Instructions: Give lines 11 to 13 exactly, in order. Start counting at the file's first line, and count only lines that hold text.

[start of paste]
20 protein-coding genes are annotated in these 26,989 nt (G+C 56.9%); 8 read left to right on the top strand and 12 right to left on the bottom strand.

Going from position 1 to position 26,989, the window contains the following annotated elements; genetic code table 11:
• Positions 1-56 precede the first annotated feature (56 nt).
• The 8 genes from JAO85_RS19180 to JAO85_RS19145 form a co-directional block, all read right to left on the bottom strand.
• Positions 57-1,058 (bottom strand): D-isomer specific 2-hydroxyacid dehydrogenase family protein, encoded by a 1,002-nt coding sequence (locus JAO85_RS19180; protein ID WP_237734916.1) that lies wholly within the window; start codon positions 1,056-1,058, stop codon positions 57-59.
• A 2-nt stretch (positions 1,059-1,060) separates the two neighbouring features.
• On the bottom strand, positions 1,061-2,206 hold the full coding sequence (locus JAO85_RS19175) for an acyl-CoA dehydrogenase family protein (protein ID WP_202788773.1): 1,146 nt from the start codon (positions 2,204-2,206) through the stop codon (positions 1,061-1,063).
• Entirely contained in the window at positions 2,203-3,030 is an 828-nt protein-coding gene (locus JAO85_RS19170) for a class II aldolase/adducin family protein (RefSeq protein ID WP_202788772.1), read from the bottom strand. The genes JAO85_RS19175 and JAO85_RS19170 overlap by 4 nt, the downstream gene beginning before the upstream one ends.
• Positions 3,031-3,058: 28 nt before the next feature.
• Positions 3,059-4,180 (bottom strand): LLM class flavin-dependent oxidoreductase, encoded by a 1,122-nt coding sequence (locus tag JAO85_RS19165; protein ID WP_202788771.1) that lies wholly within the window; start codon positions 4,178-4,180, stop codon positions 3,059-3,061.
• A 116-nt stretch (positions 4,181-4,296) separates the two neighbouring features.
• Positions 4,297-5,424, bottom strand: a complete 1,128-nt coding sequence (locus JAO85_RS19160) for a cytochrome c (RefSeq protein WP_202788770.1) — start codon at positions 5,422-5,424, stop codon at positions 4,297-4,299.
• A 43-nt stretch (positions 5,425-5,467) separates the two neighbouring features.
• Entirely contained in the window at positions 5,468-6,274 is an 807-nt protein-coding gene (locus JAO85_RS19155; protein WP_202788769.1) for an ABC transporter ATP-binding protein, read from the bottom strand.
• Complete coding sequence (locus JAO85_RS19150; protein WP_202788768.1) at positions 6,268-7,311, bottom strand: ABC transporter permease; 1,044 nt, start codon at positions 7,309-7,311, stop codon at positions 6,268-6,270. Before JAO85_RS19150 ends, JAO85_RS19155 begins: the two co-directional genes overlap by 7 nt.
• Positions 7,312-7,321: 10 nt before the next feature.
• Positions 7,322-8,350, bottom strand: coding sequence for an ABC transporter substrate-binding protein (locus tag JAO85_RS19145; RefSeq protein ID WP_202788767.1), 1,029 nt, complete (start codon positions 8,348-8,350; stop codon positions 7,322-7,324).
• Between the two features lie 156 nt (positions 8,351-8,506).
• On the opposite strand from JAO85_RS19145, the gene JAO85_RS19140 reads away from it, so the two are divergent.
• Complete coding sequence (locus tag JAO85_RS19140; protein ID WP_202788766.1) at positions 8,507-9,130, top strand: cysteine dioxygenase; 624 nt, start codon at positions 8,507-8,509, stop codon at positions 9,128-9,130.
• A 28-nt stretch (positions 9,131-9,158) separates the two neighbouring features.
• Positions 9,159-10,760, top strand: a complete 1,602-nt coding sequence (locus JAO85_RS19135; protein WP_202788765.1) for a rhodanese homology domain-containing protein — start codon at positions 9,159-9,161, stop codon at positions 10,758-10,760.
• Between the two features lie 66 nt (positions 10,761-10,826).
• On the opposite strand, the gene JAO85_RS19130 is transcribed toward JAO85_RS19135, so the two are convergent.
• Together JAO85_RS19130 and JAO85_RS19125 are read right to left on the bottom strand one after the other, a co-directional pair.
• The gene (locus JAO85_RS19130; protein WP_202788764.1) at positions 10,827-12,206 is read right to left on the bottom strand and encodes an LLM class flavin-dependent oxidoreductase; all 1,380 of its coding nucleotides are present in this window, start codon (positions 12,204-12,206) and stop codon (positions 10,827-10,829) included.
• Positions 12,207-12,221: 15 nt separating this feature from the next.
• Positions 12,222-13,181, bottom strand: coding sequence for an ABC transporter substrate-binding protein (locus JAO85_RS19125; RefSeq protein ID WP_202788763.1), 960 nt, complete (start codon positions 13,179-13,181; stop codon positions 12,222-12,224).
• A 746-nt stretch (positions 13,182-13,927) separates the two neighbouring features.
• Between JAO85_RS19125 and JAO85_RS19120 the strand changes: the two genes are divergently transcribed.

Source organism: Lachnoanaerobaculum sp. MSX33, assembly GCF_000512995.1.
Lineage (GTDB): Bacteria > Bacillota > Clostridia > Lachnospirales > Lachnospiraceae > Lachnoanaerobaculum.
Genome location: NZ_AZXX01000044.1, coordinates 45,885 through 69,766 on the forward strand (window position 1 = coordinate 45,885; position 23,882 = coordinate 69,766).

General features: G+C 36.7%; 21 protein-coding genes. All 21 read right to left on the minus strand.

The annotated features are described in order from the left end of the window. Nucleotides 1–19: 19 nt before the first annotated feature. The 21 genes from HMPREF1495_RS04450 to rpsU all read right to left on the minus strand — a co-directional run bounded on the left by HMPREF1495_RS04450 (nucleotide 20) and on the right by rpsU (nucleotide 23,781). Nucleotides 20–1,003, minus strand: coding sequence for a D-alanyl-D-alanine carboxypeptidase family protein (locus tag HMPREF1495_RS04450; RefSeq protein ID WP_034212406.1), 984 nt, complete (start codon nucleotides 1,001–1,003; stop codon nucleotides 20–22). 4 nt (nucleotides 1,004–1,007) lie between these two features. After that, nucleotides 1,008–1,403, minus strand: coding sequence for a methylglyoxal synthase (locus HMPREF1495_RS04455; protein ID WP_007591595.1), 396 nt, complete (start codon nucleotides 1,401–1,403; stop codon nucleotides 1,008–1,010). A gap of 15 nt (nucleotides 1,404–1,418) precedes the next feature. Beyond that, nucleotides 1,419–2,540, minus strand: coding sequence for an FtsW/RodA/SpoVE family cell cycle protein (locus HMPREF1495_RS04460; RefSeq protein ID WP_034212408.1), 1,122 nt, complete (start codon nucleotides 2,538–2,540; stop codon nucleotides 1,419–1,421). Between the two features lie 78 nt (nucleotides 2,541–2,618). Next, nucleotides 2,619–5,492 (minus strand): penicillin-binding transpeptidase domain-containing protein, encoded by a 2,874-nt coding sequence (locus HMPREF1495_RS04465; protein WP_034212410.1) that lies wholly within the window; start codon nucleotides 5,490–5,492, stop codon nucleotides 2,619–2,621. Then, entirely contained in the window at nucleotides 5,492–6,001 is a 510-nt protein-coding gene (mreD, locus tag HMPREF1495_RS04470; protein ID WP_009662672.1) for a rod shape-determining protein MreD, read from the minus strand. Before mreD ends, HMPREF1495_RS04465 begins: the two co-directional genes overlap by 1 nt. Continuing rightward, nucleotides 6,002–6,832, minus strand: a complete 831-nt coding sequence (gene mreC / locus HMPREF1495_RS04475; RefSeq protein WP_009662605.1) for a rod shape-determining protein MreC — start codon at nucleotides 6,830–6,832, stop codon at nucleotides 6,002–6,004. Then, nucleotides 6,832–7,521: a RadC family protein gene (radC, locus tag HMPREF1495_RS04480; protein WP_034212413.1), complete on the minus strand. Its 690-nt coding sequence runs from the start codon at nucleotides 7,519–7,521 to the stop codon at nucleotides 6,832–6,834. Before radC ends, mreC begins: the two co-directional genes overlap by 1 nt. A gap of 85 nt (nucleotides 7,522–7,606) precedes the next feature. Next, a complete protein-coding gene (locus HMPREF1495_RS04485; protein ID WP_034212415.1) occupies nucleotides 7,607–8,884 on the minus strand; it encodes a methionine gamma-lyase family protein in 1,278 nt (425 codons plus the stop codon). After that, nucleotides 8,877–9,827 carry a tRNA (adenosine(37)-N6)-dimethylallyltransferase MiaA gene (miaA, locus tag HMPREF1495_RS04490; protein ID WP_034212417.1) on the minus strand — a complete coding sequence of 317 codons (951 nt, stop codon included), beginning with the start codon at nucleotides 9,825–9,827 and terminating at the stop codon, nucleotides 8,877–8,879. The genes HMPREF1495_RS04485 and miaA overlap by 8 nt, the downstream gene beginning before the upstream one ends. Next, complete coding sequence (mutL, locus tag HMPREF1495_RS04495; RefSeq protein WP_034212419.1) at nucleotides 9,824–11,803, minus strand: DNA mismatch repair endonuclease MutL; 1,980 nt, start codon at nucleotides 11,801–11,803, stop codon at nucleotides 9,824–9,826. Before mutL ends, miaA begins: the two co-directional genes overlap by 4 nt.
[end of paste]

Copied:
• A 116-nt stretch (positions 4,181-4,296) separates the two neighbouring features.
• Positions 4,297-5,424, bottom strand: a complete 1,128-nt coding sequence (locus JAO85_RS19160) for a cytochrome c (RefSeq protein WP_202788770.1) — start codon at positions 5,422-5,424, stop codon at positions 4,297-4,299.
• A 43-nt stretch (positions 5,425-5,467) separates the two neighbouring features.